I thought I’d never admit this. Seriously. I didn’t want anyone to know. I was fully prepared to go to my grave with nary a soul finding out the truth behind one of the greatest moments in human history. But I need to get it out in the open, and let the healing begin.
I missed the final out of the 2016 World Series. You know, the one the Chicago Cubs won.
I missed Kris Bryant’s smiling, slipping throw to first. I missed Anthony Rizzo tucking the ball into his back pocket. I missed Ben Zobrist skipping in from left field like a child who just found a shiny nickle. I missed Addison Russell and Javy Baez meet in midair like a couple of Cirque du Soleil acrobats.
I missed it all.
There was a pitching change. Carl Edwards, Jr. was coming off the mound. Mike Montgomery was coming in to pitch. I needed to use the restroom. So I did what you do when you have to go: I went. I thought I had time while Montgomery warmed up.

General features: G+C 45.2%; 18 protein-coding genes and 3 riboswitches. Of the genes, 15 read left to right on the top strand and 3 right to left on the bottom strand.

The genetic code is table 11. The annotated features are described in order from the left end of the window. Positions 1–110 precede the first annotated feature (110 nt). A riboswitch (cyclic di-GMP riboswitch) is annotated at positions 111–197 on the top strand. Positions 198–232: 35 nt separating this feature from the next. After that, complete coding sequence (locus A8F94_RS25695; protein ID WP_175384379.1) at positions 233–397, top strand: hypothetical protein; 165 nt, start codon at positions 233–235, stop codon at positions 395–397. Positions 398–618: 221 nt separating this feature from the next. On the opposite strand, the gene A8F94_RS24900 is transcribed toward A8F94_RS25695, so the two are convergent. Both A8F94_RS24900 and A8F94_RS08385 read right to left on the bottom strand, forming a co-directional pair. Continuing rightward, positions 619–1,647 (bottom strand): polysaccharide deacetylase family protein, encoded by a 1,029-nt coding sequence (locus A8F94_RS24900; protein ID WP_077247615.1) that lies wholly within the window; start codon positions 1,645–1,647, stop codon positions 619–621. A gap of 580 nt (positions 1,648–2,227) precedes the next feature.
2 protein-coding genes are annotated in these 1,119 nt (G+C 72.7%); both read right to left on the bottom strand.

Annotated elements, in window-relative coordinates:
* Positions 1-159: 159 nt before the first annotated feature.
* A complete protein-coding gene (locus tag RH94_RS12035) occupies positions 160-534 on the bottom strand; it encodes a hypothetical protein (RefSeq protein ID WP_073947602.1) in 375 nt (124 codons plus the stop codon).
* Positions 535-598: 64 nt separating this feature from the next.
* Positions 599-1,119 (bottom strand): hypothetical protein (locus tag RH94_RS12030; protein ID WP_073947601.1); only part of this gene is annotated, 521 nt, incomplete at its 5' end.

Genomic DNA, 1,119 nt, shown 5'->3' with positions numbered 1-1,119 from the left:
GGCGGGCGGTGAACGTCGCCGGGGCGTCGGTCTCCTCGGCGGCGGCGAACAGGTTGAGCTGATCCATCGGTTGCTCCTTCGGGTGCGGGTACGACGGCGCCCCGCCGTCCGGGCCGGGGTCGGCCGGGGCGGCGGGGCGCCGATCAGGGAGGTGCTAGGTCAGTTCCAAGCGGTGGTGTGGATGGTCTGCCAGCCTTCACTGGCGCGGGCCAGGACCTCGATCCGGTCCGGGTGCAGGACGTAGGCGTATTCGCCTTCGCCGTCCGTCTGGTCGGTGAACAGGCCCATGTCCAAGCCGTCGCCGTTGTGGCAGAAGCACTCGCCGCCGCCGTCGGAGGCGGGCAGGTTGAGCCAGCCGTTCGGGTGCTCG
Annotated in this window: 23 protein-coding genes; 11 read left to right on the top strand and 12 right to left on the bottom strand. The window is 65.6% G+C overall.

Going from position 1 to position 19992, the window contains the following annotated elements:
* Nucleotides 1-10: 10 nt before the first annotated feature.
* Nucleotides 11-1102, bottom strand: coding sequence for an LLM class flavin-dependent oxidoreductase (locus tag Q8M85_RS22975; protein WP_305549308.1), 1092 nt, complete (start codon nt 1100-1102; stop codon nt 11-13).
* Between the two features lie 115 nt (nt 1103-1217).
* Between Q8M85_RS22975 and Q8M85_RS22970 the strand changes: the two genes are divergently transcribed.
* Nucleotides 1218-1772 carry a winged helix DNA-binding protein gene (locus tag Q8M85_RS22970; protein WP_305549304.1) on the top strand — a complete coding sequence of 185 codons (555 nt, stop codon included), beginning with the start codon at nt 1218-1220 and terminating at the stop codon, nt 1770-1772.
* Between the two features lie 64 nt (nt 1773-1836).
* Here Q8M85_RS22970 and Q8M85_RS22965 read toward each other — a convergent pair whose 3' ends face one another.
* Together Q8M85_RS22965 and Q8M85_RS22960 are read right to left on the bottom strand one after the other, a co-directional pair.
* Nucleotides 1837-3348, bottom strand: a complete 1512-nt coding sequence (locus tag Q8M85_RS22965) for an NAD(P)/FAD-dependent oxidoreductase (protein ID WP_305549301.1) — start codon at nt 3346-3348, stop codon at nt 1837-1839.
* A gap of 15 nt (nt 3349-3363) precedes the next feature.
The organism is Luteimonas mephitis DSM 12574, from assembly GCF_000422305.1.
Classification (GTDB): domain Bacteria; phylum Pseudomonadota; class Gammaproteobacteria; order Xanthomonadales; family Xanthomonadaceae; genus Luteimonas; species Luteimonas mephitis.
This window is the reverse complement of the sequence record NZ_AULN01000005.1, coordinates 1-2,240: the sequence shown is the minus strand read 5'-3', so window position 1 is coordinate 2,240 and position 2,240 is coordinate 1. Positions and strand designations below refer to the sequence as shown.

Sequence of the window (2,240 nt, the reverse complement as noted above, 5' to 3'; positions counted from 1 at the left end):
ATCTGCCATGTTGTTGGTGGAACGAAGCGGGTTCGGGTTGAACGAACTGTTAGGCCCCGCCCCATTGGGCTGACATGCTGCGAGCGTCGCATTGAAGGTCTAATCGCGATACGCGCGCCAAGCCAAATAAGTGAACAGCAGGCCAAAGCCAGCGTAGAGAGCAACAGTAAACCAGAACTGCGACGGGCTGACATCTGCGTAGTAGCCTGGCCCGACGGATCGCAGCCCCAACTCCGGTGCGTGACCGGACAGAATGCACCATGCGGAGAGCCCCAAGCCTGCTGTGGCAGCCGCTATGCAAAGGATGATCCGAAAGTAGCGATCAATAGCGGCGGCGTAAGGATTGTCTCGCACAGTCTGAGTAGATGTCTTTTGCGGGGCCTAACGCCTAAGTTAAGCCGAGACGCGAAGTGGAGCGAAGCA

I did not.
I was away from every television Moe’s Cantina had to offer. And the sound I dreaded, happened. First, a nervous cheer, then a quick crescendo into pandemonium. And I knew the crowd wasn’t cheering for a commercial. I ran to the sink, did a less-than-thorough washing of the hands, and ran out into the restaurant in the hopes I hadn’t really missed the culmination of 46 years of Cubs fandom.
No such luck. I had missed it. And you know what? It bothers me. A lot. I feel shame.
Sure, we still got to celebrate, once I found Jen and assured her I hadn’t spontaneously combusted in the heat of the moment. And I got to watch, half-crying, half-laughing, as the Cubs players celebrated on the field. But I missed The Last Out. And I’ve still not quite forgiven myself.